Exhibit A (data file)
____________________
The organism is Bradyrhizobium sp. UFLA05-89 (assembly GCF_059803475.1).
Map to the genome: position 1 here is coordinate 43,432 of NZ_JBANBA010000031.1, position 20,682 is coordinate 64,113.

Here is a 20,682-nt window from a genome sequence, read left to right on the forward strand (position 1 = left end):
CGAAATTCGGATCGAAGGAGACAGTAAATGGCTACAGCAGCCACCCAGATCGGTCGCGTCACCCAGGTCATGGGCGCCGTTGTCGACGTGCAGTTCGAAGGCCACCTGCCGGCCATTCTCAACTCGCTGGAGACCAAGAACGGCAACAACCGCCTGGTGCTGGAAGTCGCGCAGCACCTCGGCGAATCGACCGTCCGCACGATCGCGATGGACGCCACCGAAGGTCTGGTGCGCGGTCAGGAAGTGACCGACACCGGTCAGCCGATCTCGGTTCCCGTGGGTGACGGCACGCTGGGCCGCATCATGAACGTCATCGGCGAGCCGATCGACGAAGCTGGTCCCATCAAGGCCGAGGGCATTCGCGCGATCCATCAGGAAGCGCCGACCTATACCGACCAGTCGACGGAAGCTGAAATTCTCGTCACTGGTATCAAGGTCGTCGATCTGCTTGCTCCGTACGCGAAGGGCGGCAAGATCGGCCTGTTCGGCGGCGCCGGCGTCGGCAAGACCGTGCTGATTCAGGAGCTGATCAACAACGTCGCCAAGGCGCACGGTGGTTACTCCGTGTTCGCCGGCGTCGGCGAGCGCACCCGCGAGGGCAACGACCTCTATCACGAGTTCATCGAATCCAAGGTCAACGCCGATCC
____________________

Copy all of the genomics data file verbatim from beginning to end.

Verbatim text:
The organism is Bradyrhizobium sp. UFLA05-89 (assembly GCF_059803475.1).
Map to the genome: position 1 here is coordinate 43,432 of NZ_JBANBA010000031.1, position 20,682 is coordinate 64,113.

Here is a 20,682-nt window from a genome sequence, read left to right on the forward strand (position 1 = left end):
CGAAATTCGGATCGAAGGAGACAGTAAATGGCTACAGCAGCCACCCAGATCGGTCGCGTCACCCAGGTCATGGGCGCCGTTGTCGACGTGCAGTTCGAAGGCCACCTGCCGGCCATTCTCAACTCGCTGGAGACCAAGAACGGCAACAACCGCCTGGTGCTGGAAGTCGCGCAGCACCTCGGCGAATCGACCGTCCGCACGATCGCGATGGACGCCACCGAAGGTCTGGTGCGCGGTCAGGAAGTGACCGACACCGGTCAGCCGATCTCGGTTCCCGTGGGTGACGGCACGCTGGGCCGCATCATGAACGTCATCGGCGAGCCGATCGACGAAGCTGGTCCCATCAAGGCCGAGGGCATTCGCGCGATCCATCAGGAAGCGCCGACCTATACCGACCAGTCGACGGAAGCTGAAATTCTCGTCACTGGTATCAAGGTCGTCGATCTGCTTGCTCCGTACGCGAAGGGCGGCAAGATCGGCCTGTTCGGCGGCGCCGGCGTCGGCAAGACCGTGCTGATTCAGGAGCTGATCAACAACGTCGCCAAGGCGCACGGTGGTTACTCCGTGTTCGCCGGCGTCGGCGAGCGCACCCGCGAGGGCAACGACCTCTATCACGAGTTCATCGAATCCAAGGTCAACGCCGATCC